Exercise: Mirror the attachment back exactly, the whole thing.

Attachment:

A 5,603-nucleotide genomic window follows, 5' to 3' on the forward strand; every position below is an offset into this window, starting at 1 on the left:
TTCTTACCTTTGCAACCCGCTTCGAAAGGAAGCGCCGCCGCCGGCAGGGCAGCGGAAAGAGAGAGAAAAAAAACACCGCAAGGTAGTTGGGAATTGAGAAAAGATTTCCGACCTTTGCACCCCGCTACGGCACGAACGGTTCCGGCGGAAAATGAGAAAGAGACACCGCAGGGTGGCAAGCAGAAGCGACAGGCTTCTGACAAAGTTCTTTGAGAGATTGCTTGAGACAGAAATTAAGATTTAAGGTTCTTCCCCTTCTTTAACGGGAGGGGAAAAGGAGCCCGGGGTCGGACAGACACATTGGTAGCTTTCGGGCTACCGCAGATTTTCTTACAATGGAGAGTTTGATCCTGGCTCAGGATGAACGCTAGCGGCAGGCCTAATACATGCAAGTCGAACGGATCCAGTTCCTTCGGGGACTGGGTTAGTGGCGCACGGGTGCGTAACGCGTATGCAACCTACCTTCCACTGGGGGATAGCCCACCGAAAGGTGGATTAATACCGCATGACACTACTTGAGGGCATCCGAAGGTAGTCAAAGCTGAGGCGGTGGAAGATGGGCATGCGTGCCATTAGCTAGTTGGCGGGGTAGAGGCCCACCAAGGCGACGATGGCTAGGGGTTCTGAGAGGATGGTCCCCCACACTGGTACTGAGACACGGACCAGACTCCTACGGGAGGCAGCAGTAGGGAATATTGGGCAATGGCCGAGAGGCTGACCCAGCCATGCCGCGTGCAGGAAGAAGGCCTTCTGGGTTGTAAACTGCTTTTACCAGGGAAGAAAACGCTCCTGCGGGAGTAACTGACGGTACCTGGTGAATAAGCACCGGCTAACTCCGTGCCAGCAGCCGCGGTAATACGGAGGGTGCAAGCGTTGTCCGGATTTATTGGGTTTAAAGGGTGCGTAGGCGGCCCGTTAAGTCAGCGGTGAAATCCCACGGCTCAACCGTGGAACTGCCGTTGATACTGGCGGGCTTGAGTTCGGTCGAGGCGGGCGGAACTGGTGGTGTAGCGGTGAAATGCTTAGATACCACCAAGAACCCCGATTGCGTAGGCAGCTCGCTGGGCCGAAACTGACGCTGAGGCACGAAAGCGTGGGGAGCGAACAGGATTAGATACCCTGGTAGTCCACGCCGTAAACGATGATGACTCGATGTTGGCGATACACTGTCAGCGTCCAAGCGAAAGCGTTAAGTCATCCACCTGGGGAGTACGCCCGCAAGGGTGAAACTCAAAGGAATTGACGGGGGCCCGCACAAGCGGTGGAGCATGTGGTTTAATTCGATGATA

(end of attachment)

A 5,603-nucleotide genomic window follows, 5' to 3' on the forward strand; every position below is an offset into this window, starting at 1 on the left:
TTCTTACCTTTGCAACCCGCTTCGAAAGGAAGCGCCGCCGCCGGCAGGGCAGCGGAAAGAGAGAGAAAAAAAACACCGCAAGGTAGTTGGGAATTGAGAAAAGATTTCCGACCTTTGCACCCCGCTACGGCACGAACGGTTCCGGCGGAAAATGAGAAAGAGACACCGCAGGGTGGCAAGCAGAAGCGACAGGCTTCTGACAAAGTTCTTTGAGAGATTGCTTGAGACAGAAATTAAGATTTAAGGTTCTTCCCCTTCTTTAACGGGAGGGGAAAAGGAGCCCGGGGTCGGACAGACACATTGGTAGCTTTCGGGCTACCGCAGATTTTCTTACAATGGAGAGTTTGATCCTGGCTCAGGATGAACGCTAGCGGCAGGCCTAATACATGCAAGTCGAACGGATCCAGTTCCTTCGGGGACTGGGTTAGTGGCGCACGGGTGCGTAACGCGTATGCAACCTACCTTCCACTGGGGGATAGCCCACCGAAAGGTGGATTAATACCGCATGACACTACTTGAGGGCATCCGAAGGTAGTCAAAGCTGAGGCGGTGGAAGATGGGCATGCGTGCCATTAGCTAGTTGGCGGGGTAGAGGCCCACCAAGGCGACGATGGCTAGGGGTTCTGAGAGGATGGTCCCCCACACTGGTACTGAGACACGGACCAGACTCCTACGGGAGGCAGCAGTAGGGAATATTGGGCAATGGCCGAGAGGCTGACCCAGCCATGCCGCGTGCAGGAAGAAGGCCTTCTGGGTTGTAAACTGCTTTTACCAGGGAAGAAAACGCTCCTGCGGGAGTAACTGACGGTACCTGGTGAATAAGCACCGGCTAACTCCGTGCCAGCAGCCGCGGTAATACGGAGGGTGCAAGCGTTGTCCGGATTTATTGGGTTTAAAGGGTGCGTAGGCGGCCCGTTAAGTCAGCGGTGAAATCCCACGGCTCAACCGTGGAACTGCCGTTGATACTGGCGGGCTTGAGTTCGGTCGAGGCGGGCGGAACTGGTGGTGTAGCGGTGAAATGCTTAGATACCACCAAGAACCCCGATTGCGTAGGCAGCTCGCTGGGCCGAAACTGACGCTGAGGCACGAAAGCGTGGGGAGCGAACAGGATTAGATACCCTGGTAGTCCACGCCGTAAACGATGATGACTCGATGTTGGCGATACACTGTCAGCGTCCAAGCGAAAGCGTTAAGTCATCCACCTGGGGAGTACGCCCGCAAGGGTGAAACTCAAAGGAATTGACGGGGGCCCGCACAAGCGGTGGAGCATGTGGTTTAATTCGATGATA